California voters passed Proposition 22, which exempts tech platforms like Uber, Lyft, and DoorDash from state law AB 5, which forced them to reclassify gig workers as employees, according to a Wall Street Journal report on Wednesday (Nov. 4).
The three app-based tech companies were joined by Postmates and Instacart in the financial support of Proposition 22, which upholds the independent contractor status for gig economy workers. The delivery and rideshare companies spent $200 million to support the campaign, the most money ever spent on a ballot measure in California.
The outcome allows the ride-hailing and delivery companies to skirt a law that would have re-classified independent contractors as employees. The vote is a win for app-based tech platforms and could set a precedent for the rest of the country in how gig economy workers are classified.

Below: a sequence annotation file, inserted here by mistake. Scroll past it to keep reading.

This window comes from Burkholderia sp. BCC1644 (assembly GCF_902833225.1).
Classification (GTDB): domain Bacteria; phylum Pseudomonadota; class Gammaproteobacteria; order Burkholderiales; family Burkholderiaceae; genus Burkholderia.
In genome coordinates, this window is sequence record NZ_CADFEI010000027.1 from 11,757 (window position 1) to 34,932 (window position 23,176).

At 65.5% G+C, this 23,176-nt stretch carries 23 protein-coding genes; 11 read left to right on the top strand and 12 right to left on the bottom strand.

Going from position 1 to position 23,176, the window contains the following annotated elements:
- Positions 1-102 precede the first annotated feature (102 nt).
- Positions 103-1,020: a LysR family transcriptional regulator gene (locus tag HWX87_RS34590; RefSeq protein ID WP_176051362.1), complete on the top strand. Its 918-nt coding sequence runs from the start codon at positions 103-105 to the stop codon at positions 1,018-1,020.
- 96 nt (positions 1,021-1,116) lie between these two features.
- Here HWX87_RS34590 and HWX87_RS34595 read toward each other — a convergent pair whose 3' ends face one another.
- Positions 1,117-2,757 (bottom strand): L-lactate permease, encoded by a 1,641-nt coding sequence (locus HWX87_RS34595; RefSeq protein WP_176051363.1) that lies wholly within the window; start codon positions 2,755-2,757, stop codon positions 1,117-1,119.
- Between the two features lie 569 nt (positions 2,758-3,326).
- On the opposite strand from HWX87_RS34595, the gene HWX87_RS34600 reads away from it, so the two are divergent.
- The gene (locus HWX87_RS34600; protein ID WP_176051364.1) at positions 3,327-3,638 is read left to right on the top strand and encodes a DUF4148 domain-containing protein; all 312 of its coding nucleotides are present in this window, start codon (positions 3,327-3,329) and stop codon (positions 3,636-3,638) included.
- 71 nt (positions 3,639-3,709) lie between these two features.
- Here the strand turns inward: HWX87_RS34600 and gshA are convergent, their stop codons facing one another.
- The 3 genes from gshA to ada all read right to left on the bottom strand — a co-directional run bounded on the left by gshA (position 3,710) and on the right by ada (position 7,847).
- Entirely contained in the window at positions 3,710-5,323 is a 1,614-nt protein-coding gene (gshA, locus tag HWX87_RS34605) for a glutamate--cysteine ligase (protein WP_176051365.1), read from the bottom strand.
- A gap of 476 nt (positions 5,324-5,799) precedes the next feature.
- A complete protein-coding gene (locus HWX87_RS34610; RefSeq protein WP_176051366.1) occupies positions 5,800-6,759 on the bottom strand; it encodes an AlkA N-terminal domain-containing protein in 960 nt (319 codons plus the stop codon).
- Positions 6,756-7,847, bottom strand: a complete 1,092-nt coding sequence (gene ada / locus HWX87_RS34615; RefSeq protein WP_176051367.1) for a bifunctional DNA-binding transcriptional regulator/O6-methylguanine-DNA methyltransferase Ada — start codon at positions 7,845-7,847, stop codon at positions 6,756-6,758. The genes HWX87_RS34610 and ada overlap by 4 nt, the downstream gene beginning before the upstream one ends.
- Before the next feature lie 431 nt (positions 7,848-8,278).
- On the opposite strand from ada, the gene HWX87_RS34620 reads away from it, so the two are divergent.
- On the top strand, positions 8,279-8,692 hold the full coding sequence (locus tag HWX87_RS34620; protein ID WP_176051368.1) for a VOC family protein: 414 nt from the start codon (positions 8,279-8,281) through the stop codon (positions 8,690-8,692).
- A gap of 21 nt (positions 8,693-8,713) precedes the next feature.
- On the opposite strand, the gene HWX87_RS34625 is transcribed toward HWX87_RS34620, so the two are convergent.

The companies did have to make some concessions, like offering health insurance for drivers who work 15 hours or more a week and a car expense allowance of 30 cents per mile. Gig workers will also be entitled to occupational accident insurance.
The law passed in California last year re-classified rideshare and food delivery drivers as employees rather than independent contractors, with benefits like paid time off and unemployment assistance.
Instead of abiding by the law, companies banded together to support Proposition 22.
If Proposition 22 didn’t pass, gig platforms would have been faced with reshaping their entire business model.